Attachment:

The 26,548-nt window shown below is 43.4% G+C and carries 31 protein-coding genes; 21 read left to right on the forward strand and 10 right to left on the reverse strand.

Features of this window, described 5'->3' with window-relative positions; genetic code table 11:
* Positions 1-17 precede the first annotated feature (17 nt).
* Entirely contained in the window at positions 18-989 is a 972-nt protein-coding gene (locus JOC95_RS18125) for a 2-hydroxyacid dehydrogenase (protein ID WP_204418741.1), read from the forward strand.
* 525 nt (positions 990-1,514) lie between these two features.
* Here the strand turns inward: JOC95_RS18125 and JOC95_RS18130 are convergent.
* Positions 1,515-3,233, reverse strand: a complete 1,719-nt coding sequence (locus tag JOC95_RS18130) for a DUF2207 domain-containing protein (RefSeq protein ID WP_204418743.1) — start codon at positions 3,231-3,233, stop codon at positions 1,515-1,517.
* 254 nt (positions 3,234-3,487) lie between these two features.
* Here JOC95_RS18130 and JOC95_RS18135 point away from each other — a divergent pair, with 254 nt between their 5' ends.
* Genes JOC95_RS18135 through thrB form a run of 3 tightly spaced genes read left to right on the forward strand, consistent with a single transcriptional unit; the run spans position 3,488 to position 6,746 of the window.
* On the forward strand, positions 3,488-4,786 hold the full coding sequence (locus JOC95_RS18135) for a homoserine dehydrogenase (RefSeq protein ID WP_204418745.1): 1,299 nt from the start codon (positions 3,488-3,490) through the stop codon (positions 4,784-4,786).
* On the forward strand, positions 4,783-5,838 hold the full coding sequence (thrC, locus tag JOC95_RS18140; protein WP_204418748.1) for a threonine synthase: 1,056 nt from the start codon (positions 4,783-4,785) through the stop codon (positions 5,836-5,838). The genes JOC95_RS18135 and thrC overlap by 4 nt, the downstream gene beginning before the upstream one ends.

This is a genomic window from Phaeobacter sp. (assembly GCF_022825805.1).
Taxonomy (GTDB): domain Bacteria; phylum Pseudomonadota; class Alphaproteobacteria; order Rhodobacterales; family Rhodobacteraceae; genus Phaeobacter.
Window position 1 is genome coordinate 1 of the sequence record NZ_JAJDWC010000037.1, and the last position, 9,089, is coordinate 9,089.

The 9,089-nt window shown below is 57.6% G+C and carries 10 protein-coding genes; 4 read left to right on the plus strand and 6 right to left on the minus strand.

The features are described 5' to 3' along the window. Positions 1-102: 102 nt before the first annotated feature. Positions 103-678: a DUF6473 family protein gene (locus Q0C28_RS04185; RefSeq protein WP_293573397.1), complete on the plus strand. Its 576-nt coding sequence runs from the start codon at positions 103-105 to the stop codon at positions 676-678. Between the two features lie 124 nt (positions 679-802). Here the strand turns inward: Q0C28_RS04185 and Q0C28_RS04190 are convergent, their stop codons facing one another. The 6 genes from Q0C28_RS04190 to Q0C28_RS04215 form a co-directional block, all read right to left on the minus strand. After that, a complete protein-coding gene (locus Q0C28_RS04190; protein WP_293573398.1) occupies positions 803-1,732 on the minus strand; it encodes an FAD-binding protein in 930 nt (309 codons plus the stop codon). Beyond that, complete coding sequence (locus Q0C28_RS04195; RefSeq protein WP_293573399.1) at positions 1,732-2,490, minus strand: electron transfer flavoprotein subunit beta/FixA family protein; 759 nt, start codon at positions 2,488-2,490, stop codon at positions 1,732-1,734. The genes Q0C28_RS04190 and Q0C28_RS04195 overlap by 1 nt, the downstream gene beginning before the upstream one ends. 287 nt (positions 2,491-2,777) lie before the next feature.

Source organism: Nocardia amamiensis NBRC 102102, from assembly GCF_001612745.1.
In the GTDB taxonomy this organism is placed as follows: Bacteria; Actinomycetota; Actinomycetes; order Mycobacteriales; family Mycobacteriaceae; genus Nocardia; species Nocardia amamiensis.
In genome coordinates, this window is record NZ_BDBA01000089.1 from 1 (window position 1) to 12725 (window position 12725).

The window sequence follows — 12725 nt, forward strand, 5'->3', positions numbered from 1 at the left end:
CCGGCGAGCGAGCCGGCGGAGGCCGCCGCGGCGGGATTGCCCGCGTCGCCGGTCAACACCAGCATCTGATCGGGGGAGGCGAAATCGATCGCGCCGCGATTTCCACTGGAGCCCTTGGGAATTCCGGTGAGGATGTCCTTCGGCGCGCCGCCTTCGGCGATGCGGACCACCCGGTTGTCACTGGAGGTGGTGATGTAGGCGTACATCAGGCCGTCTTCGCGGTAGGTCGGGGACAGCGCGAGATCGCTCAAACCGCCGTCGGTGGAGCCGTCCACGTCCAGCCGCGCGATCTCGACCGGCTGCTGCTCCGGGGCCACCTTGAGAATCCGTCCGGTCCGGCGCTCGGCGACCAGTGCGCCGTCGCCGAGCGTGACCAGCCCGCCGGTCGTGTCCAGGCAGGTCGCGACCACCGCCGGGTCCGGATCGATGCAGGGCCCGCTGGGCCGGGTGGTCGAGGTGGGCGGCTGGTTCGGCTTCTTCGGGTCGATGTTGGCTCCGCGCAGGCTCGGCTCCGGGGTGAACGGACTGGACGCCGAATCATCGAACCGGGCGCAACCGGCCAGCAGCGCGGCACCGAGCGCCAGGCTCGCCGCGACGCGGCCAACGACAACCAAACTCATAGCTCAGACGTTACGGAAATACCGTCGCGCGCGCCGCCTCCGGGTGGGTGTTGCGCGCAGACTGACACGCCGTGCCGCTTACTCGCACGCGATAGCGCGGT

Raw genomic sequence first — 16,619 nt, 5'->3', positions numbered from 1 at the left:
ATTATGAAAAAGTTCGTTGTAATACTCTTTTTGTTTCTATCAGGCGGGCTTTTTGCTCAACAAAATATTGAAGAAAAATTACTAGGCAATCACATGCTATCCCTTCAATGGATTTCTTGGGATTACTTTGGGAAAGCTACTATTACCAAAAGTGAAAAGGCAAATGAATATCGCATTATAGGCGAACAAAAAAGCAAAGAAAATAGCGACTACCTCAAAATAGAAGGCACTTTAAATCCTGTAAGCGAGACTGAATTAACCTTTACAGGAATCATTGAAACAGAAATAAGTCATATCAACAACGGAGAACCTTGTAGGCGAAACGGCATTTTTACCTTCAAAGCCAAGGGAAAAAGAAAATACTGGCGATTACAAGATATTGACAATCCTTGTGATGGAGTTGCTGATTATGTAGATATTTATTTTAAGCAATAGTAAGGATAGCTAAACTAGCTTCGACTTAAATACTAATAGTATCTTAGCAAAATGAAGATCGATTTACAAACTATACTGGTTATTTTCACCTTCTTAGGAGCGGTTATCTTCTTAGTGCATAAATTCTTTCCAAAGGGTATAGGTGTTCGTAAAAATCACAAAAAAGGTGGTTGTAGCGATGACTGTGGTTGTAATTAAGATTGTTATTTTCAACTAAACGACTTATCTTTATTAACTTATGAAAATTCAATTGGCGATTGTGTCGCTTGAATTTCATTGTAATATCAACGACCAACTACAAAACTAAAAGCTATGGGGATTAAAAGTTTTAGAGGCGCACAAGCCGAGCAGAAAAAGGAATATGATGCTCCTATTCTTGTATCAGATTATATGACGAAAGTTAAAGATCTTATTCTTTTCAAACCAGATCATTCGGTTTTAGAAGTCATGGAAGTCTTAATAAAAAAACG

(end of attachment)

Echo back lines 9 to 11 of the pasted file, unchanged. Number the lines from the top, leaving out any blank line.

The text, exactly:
* Here JOC95_RS18130 and JOC95_RS18135 point away from each other — a divergent pair, with 254 nt between their 5' ends.
* Genes JOC95_RS18135 through thrB form a run of 3 tightly spaced genes read left to right on the forward strand, consistent with a single transcriptional unit; the run spans position 3,488 to position 6,746 of the window.
* On the forward strand, positions 3,488-4,786 hold the full coding sequence (locus JOC95_RS18135) for a homoserine dehydrogenase (RefSeq protein ID WP_204418745.1): 1,299 nt from the start codon (positions 3,488-3,490) through the stop codon (positions 4,784-4,786).